Who's In It And What's It About? Peter Berg ("The Kingdom," "Hancock") directs this summer's mostly randomly-assembled cast, with TV stars Taylor Kitsch and Alexander Skarsgard leading, Liam Neeson lending gravitas, and Rihanna and Brooklyn Decker lending...well, boobs, if we're being honest.
What's The Risk Factor? Let's not beat around the bush here: it's an action movie based on the board game, and it's been a punchline ever since it was announced. It looks dumber than a rock and bar Neeson (who's likely stuck behind a desk for the movie, rather than playing to his strengths by punching foreign people or animals), is entirely absent of names (it's possible that that could change when it comes to Taylor Kitsch, but we'll discuss him more below). It seems to be the kind of thing where something's been greenlit without anyone wondering if anyone actually wants to see a "Battleship" movie, and it faces a tough line-up of competition in May. That being said, something being too stupid has never exactly been a downside to the general public, and Universal's plan to make the film look like "Transformers 4: At Sea" in the trailer could be a genius stroke.
What's It Cost? $200 million, give or take.
What's The Estimated Return On Investment? Universal knows where its bread is buttered here; they're rolling out internationally up to five weeks earlier than the U.S., with a U.K. release set for April 11th, and we're expecting the film to do well there. Whether the film can crack $100 million in the States is another question.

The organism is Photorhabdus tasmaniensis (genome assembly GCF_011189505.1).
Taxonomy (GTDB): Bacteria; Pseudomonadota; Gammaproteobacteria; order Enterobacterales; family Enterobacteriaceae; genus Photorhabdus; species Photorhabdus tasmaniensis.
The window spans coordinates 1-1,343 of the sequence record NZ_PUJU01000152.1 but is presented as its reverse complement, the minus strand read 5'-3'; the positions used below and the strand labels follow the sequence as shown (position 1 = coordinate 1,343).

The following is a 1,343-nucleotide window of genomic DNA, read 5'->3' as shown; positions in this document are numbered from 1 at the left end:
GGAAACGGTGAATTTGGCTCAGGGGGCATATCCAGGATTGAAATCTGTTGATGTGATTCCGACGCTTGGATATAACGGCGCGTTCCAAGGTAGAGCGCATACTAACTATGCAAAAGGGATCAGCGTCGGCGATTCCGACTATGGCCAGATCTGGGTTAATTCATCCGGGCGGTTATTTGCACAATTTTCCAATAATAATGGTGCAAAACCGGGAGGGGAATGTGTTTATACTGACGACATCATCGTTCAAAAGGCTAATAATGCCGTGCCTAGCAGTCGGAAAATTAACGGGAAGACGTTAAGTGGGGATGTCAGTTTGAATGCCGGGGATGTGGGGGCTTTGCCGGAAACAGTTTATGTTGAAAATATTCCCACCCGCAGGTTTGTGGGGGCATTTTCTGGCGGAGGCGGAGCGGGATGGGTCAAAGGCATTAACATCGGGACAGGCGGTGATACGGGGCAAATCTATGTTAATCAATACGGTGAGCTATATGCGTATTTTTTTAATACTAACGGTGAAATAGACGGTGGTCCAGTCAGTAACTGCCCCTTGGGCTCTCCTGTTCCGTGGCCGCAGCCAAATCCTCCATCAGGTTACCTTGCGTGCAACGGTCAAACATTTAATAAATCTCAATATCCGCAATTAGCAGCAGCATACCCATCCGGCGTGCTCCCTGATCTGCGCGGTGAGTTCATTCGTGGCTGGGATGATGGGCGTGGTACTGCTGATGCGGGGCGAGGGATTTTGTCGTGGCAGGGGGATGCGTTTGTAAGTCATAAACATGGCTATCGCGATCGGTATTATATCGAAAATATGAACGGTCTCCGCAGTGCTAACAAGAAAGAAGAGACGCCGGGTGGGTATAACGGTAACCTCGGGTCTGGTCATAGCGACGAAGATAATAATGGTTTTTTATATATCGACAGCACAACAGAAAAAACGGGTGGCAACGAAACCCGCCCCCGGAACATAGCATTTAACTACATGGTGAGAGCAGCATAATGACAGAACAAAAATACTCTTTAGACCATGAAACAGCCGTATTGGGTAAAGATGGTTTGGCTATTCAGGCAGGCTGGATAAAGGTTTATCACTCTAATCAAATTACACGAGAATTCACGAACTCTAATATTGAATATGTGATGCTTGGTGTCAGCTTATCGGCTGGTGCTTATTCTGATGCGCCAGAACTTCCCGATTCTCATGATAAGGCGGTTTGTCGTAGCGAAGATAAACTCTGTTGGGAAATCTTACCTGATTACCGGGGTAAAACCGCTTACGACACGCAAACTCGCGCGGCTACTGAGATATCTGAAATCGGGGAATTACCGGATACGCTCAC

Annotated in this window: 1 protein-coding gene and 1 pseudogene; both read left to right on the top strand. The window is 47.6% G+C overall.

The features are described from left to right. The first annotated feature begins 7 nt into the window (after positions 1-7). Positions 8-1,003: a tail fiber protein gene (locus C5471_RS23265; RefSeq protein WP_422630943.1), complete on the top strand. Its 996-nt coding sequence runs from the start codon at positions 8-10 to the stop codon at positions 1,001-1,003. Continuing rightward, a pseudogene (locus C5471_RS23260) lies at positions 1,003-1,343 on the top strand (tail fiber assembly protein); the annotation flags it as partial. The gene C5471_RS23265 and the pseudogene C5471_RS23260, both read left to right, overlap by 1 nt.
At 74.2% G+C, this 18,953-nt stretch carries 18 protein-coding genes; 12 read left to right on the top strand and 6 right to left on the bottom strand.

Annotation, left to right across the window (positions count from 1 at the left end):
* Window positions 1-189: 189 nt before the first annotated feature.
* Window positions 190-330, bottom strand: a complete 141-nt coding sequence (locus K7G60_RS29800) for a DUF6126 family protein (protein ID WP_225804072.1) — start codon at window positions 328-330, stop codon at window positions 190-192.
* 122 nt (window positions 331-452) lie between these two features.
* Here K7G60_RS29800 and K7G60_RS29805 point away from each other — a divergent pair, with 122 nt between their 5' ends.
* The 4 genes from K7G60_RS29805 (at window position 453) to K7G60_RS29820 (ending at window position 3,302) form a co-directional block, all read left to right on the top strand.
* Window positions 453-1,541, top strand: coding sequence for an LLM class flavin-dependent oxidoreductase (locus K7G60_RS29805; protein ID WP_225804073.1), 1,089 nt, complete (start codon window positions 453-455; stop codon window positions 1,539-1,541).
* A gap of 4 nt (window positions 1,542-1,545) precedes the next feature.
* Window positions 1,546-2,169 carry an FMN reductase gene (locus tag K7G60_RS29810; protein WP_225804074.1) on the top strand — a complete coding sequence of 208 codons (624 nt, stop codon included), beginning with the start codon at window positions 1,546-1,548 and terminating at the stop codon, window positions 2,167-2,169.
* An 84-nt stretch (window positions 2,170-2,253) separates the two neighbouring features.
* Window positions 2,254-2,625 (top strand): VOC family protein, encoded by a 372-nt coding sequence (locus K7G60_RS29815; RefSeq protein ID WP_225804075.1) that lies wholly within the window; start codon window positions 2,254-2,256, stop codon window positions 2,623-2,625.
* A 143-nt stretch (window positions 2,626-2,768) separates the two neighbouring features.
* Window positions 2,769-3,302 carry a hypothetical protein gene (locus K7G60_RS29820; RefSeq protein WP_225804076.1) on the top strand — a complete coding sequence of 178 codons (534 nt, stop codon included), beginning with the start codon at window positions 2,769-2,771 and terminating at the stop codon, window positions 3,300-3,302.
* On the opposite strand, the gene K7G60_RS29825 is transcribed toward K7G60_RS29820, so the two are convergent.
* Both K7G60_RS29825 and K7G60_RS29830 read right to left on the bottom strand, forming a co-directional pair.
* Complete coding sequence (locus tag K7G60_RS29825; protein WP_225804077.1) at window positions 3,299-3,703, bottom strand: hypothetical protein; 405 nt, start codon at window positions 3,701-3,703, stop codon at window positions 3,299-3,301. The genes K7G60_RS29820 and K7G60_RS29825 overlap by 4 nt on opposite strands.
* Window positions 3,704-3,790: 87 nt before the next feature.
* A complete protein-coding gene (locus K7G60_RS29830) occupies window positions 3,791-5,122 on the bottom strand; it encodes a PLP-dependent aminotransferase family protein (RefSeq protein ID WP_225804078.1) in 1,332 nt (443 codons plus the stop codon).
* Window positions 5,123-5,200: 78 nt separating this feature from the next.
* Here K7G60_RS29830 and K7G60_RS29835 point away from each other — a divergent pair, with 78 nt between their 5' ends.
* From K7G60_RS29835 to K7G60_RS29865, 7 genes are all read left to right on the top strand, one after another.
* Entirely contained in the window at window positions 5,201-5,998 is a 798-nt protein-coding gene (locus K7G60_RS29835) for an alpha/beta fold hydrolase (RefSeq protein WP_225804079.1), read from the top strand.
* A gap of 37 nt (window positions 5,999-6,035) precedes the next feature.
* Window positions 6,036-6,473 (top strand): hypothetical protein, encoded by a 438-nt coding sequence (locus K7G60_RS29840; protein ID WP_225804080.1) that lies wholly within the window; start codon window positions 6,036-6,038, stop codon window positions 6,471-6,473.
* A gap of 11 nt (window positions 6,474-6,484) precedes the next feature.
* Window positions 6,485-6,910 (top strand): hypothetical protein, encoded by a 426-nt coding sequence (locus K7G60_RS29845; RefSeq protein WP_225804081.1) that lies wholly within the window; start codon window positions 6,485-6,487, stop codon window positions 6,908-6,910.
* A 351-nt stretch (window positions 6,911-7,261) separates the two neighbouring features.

When? May 18th
Who's In It And What's It About? It's a potentially explosive revenge slavery Western from Quentin Tarantino, with the auteur's starriest ever cast, featuring Jamie Foxx, Leonardo DiCaprio, Christoph Waltz, Kurt Russell, Sacha Baron Cohen and Joseph Gordon-Levitt, among others.
What's The Risk Factor? "Inglourious Basterds" was by far Tarantino's biggest-ever hit, taking over $300 million worldwide, and he's clearly stuck with the formula, making sure that there's at least one Brad Pitt-style A-lister there to carry the can for the film: in this case, DiCaprio. But Westerns are unpredictable (see "Cowboys & Aliens"), and the film is likely his most expensive to date, and the subject matter is likely to turn off as many as it turns on. As depressing as it is, black actors who aren't Will Smith (who turned the film down) aren't box office draws overseas, and black subject matter doubly so ("The Help" took a mere $35 million internationally). And that's even without mentioning a particularly crowded Christmas season, with the film opening on the same day as another DiCaprio picture, "The Great Gatsby." Which one do you think his female fans will be drawn to more?
What's It Cost? "Inglourious Basterds" was about $70 million, we're going to assume that this one crests closer to $90 mil, given the wealth of star names.
What's The Estimated Return On Investment? Hard to say. 'Basterds' made over $300 million worldwide, but the politically-charged nature of this, plus the fact that Westerns don't do well overseas (even "True Grit" wasn't a smash abroad) makes it a question mark for being a huge 'Basterds' sized blockbuster. Plus that film had Brad Pitt in the lead. Watch for the studio to put supporting character and villain Leonardo DiCaprio is the marketing as much as possible.
When? Christmas Day